Special Project: Dorchester Garden Club has selected as our special project the Wallace Office Building, a single-story, two-roomed, Greek Revival structure that is very likely one of the oldest remaining commercial buildings in Cambridge, if not in the State of Maryland. The stuccoed brick, hip-roofed office building was built in 1849-50 for Colonel James W. Wallace (1818-1887). Colonel Wallace served in the Maryland State Legislature during the 1850s and when the Civil War broke out, he helped organize the 1st Regiment Eastern Shore Maryland Volunteer Infantry of the United States Army. Wallace Office Building was used as a recruitment center during the war. Afterwards, James Wallace entered into agricultural and industrial pursuits and with his son, James, started a packing company. In 1887, James Wallace willed the property, known as The Hill, to his wife, Annie, who subsequently sold it to her son for $7000 and the name was changed to Tusculum. In 1939, the Wallace family sold the property at public auction to the City of Cambridge for the price of $7500. At that time, the original mansion was torn down and the office was leased for insurance and law offices, a gift shop and space for Dorchester Educators and the Girl Scouts. In 1972, the property was acquired by the Dorchester County Public Library. The old office building, vacant for a number of years, still stands adjacent to the library on Gay Street, but is in a serious state of disrepair. George Vojtech is Chair of the Cambridge’s Historic Preservation Commission and is experienced in restoration of historic properties. He has had the building surveyed and has received grant funding from the Maryland Historic Trust to restore and preserve the building with historic and architectural accuracy. The restoration will include the addition of HVAC and water, and the installation of an ADA ramp, making the building accessible. The monies raised by the Pilgrimage will help fund the restoration of an historically-significant structure.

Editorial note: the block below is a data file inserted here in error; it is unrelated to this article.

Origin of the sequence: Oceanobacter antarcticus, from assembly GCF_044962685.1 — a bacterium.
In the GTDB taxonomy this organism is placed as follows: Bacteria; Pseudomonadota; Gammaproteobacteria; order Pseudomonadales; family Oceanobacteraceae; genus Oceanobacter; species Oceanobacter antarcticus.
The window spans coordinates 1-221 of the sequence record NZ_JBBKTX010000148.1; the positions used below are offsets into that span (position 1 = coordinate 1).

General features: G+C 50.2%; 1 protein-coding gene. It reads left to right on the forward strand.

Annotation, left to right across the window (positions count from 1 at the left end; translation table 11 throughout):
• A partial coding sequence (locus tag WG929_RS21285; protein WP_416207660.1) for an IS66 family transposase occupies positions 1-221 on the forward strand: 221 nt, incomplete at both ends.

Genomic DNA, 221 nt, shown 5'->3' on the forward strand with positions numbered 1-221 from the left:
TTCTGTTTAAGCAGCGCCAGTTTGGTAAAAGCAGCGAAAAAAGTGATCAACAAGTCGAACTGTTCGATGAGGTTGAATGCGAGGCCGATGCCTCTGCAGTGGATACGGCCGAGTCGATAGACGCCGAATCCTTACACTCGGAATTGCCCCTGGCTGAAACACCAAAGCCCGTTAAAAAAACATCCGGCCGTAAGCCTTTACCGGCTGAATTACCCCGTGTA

Lunch: A delicious boxed lunch for $13.00 includes chicken salad on a croissant or a vegetarian salad sandwich on wheat bread, pickle, chips, cookie, fruit and a bottle of water. Lunch will be available from 11:00 A.M. to 2:00 P.M. in Whatley Hall adjacent to Site #7 just behind historic Christ Episcopal Church, 607 Church Street, Cambridge, MD. The Hall can be reached by walking through the graveyard or walking/driving along Church Street. Some parking and limited seating is available. Advanced reservations are a must. Please include your choice of sandwich on your check made payable to Christ Episcopal Church, Attention: M.H.G.P. Lunch Reservation, 601 Church Street, Cambridge, MD 21613-1729. Checks must be received by Thursday, April 16, 2020. For information, please contact Cookie Brohawn at 410-463-1778 or email@example.com.
Restrooms: Available at Site #1, Dorchester County Visitors’ Center or Site #7 Christ Episcopal Church and Whatley Hall.
Points west—Baltimore and Washington: East on Rt. 50 across the Chesapeake Bay Bridge. Continue south on Rt. 50 past Easton to the Choptank River Bridge, turn RIGHT at light onto Maryland Avenue. Go two blocks and turn right on Dorchester Avenue. Two blocks further, the Visitors’ Center Parking Lot is found on your left.
Points east—Salisbury and Norfolk, VA: Rt. 13 north to Salisbury, then Rt. 50 west to Cambridge. Turn left at light onto Maryland Avenue (before bridge over the Choptank River). Go two blocks and turn right on Dorchester Avenue. Drive two block and the Visitors’ Center is on the left.